Last month, the College Athletes Players Association (CAPA), led by Executive Director Ramogi Huma, unveiled the College Athletic Protection (CAP) Agreement at a National Basketball Players Association’s camp held at the University of Virginia for the nation’s top 100 rising high school senior basketball players. CAPA and Huma previously led unsuccessful attempts for student-athlete unionization. The agreement would be the first-ever legally binding contract between a prospective college athlete and the university an athlete ultimately elects to attend. Continue Reading Elevated Scholarship Bargaining Power for Student-Athletes on the Horizon for Collegiate Athletic Departments
School’s out for summer, giving many 2017 high school graduates two and a half months of eager anticipation of their first year of higher education. But many foster youth lacking the financial support or resources to make a college degree obtainable won’t get that opportunity. A majority of states are calling on their—public and, sometimes, private—institutions of higher education to help change that. Continue Reading States tag colleges and universities to support foster youth
Satisfactory Academic Progress (SAP) policy problems consistently make the U.S. Department of Education’s List of Top 10 common—and often expensive—Federal Student Aid program review findings. In short, under-developed SAP policies can lead colleges and universities to award Federal Student Aid funds to ineligible students—funds those schools must ultimately return to the Department. Findings related to SAP can even contribute to ending a school’s Federal Student Aid participation.
But there’s good news! Even if you don’t work in the financial aid office, it’s (fairly) easy to ensure your SAP policy includes required elements. Continue Reading Check SAP policies ASAP! Quick steps to progress and liability prevention
The U.S. Department of Education’s Office of Inspector released a new guide for independent auditors evaluating Title IV Federal Student Aid compliance by proprietary (for-profit) colleges and universities. The guide places several audit categories under standards more akin to the Federal Student Aid program review process than to traditional independent audits. Could non-profits be next? Continue Reading Department of Education demands intense independent Financial Aid audits
On June 23, 2016, the Supreme Court released its long-awaited opinion in Fisher v. University of Texas at Austin, a case that challenged the University’s consideration of race in its undergraduate admissions process. The Court upheld the University’s admissions process, holding that affirmative action remains constitutional within certain limits. Continue Reading Not So Fast: Supreme Court finally rules on affirmative action after second consideration of Fisher v. University of Texas
Colleges and universities are required to make voter registration forms widely available to students.
As a condition of participating in Title IV Federal Student Aid programs, postsecondary institutions must make good-faith efforts to:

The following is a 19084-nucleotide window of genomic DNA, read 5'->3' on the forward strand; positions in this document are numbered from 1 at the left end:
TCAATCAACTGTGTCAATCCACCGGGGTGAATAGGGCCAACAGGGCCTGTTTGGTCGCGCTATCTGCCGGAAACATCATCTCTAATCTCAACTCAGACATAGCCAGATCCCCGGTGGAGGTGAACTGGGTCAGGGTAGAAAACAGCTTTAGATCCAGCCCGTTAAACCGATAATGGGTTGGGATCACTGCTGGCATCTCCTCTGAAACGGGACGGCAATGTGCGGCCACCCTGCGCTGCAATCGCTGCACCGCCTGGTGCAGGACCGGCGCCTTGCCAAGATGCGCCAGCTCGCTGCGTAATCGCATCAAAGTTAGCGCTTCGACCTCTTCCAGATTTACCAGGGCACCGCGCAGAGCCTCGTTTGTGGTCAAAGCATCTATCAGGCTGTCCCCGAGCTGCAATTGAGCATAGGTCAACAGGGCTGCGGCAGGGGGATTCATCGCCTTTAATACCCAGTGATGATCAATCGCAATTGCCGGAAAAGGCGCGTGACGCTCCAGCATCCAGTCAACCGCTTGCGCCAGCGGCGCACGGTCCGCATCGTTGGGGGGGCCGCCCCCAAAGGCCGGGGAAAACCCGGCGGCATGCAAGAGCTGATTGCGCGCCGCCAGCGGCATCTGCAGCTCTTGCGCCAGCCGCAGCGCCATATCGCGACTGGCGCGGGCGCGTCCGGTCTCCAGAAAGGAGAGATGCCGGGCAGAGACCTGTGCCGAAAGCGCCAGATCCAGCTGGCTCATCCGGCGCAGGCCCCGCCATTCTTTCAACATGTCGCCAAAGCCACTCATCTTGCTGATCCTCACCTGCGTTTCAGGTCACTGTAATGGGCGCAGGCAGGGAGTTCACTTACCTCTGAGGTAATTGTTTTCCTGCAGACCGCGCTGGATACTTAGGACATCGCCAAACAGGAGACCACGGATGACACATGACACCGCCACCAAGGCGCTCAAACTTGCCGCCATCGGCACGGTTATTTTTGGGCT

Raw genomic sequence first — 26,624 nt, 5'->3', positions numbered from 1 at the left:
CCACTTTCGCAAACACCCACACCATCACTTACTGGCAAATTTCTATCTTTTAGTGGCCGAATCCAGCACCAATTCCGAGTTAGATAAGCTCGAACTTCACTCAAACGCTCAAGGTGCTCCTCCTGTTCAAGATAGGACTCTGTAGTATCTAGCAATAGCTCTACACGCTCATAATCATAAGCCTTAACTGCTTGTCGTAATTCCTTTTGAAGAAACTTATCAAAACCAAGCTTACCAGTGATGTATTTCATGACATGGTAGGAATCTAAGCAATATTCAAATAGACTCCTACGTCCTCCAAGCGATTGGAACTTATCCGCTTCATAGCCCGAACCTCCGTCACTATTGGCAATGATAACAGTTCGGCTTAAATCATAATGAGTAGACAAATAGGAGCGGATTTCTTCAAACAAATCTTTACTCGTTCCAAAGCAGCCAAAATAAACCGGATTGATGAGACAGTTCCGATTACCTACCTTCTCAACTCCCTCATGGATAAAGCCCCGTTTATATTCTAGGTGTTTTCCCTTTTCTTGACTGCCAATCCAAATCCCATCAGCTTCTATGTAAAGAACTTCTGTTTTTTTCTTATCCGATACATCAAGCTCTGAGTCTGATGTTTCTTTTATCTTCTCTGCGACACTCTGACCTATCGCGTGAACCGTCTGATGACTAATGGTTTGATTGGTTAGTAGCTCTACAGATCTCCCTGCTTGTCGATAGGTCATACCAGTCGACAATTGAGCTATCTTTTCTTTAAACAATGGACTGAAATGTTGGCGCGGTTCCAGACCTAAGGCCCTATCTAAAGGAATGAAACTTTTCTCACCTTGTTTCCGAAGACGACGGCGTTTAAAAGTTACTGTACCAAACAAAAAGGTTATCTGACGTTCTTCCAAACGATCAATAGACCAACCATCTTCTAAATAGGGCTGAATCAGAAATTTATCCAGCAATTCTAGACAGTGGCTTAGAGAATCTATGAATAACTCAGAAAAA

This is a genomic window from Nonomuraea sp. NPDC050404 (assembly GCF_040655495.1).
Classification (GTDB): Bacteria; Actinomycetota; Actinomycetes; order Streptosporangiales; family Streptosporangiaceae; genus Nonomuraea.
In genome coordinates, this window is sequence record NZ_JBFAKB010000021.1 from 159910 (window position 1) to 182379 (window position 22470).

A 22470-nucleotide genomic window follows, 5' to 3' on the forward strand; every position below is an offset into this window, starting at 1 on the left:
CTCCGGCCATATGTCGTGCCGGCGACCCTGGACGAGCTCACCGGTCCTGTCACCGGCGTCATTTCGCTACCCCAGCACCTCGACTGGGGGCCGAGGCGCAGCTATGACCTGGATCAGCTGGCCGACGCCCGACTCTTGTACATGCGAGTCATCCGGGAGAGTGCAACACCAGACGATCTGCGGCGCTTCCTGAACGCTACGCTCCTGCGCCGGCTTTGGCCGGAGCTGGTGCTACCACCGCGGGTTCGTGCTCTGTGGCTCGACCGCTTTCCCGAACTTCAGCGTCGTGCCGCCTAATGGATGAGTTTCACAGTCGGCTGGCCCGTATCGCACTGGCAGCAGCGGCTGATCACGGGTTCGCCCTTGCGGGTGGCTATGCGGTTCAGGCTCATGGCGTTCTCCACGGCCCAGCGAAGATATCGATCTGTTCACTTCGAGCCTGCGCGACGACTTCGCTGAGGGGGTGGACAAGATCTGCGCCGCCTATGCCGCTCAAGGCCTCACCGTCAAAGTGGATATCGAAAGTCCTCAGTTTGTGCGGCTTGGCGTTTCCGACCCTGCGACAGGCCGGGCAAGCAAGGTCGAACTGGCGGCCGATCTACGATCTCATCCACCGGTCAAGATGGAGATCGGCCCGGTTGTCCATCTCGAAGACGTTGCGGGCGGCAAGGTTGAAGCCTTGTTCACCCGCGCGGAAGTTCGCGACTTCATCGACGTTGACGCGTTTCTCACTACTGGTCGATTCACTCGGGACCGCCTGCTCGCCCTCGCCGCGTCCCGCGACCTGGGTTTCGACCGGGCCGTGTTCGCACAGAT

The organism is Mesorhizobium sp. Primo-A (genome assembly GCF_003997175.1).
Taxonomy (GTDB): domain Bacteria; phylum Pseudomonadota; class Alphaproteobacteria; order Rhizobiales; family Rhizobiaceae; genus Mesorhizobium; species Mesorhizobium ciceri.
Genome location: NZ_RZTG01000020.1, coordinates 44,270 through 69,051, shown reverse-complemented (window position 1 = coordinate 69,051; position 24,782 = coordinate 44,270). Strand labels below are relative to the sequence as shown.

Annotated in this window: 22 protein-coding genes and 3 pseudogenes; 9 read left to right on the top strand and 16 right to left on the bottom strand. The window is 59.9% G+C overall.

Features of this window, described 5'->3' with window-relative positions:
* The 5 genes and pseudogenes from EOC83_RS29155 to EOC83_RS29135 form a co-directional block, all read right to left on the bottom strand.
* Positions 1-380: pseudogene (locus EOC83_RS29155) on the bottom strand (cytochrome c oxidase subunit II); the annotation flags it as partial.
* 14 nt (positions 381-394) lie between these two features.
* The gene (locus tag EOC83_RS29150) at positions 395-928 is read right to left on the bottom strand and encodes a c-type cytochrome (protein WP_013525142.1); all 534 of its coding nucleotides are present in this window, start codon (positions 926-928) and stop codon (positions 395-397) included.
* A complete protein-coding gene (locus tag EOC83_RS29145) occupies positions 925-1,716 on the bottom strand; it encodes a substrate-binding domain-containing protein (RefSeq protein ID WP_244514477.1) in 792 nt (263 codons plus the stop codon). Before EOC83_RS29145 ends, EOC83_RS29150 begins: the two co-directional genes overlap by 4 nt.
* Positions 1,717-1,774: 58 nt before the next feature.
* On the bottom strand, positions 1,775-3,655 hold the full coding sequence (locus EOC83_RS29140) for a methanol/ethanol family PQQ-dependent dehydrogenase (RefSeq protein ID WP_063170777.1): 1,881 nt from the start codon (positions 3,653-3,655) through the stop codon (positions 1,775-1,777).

- distribute voter registration forms to
- all on-campus students
- enrolled in their degree or certificate programs.
New federal regulations released March 11, 2016, extend the time that foreign national students who graduate in STEM (science, technology, engineering or math) fields may work in the U.S. before seeking employer-sponsored work authorization. The regulations, meant to attract high-demand talent to the U.S., impose additional reporting requirements on colleges and universities seeking to attract foreign students. And employers of these STEM students must implement a formal training plan that identifies learning objectives and a plan for achieving them. Continue Reading New regulations extend work authorization of STEM foreign national students
Some colleges and universities, eager to save their student workers from tax liability and avoid additional payroll charges, may compensate student workers by providing them “scholarships” or “account credits” that directly reduce charges for tuition, books, fees, and room and board. While well-intentioned, these practices may be rooted in a misunderstanding of the federal tax exemption for “qualified scholarships” and risk significant unpaid tax liability for students and penalties for the institution itself. Scholarships paid to students for performing work are generally taxable and may even constitute hidden wages that should be reported on W-2s. Continue Reading Paying student workers with ‘scholarships’ doesn’t usually avoid tax liability
On Wednesday, Dec. 9, 2015, the U.S. Supreme Court is set to hear for a second time Abigail Fisher’s claim that the University of Texas uses race unconstitutionally in its student admissions process. Having sent the initial case back to the 5th Circuit (a de facto “no-decision”), what should we expect when the judges preside over the rematch? Continue Reading Race in admissions: Opening bell for round 2 of Fisher v. University of Texas looms
Reversing its earlier position, the U.S. Department of Education announced on Friday, Nov. 27 that it will no longer ban colleges and universities from compensating recruiters based on students’ graduation from, or completion of, educational programs. At the same time, the Department stood by its existing ban on recruiter compensation tied to enrolling minority students. Continue Reading Department of Education OKs graduation-based incentive comp, prohibits diversity enrollment-based comp